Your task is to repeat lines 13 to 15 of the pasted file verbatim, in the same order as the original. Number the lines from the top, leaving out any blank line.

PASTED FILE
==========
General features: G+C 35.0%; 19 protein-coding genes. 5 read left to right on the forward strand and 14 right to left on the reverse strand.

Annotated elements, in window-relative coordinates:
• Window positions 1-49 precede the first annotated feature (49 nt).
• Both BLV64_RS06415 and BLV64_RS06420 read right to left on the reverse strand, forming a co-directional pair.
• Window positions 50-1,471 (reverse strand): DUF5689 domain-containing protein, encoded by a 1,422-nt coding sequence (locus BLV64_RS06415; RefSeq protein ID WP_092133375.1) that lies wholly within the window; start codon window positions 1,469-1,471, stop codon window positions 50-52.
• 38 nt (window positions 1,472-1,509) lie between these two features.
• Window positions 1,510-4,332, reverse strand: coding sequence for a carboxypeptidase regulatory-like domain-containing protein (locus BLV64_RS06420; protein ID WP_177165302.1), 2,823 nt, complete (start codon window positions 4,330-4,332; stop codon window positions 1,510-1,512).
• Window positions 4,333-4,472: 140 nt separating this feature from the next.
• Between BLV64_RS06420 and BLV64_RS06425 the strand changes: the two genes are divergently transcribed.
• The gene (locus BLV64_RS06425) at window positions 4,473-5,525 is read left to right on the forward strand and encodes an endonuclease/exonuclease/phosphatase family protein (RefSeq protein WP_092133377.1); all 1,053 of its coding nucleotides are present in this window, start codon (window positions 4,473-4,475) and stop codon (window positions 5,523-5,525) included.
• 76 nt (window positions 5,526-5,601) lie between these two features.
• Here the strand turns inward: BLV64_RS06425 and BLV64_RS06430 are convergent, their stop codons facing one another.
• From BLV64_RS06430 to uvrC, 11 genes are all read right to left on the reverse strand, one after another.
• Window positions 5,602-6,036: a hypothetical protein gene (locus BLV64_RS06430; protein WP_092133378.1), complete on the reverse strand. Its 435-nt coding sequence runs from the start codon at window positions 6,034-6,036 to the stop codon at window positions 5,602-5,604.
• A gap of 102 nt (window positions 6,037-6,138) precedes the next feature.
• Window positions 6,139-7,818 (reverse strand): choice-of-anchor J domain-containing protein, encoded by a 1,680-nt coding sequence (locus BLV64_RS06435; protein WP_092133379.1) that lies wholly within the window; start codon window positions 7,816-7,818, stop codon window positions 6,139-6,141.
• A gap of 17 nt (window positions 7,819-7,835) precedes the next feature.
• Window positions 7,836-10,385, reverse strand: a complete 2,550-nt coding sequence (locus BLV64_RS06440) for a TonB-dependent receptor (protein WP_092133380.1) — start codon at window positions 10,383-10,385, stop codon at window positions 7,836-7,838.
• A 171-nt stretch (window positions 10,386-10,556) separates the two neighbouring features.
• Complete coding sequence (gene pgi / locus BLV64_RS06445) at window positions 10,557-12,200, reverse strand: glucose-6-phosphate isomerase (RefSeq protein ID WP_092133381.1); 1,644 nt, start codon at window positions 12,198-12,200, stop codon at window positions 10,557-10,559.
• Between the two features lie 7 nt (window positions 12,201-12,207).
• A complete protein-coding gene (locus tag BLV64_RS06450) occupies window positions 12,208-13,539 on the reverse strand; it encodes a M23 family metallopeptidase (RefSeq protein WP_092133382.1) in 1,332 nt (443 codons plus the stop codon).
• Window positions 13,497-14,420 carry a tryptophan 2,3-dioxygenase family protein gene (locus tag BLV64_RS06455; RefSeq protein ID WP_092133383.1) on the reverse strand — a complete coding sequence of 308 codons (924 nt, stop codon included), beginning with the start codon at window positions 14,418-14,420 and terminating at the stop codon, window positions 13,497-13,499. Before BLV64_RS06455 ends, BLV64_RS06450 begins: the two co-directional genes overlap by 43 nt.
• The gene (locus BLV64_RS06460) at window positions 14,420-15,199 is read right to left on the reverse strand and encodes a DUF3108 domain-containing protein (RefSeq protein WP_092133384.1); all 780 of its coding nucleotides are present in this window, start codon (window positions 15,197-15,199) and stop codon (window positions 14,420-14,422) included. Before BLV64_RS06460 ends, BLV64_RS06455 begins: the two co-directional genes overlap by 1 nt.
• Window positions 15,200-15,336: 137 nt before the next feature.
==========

• From BLV64_RS06430 to uvrC, 11 genes are all read right to left on the reverse strand, one after another.
• Window positions 5,602-6,036: a hypothetical protein gene (locus BLV64_RS06430; protein WP_092133378.1), complete on the reverse strand. Its 435-nt coding sequence runs from the start codon at window positions 6,034-6,036 to the stop codon at window positions 5,602-5,604.
• A gap of 102 nt (window positions 6,037-6,138) precedes the next feature.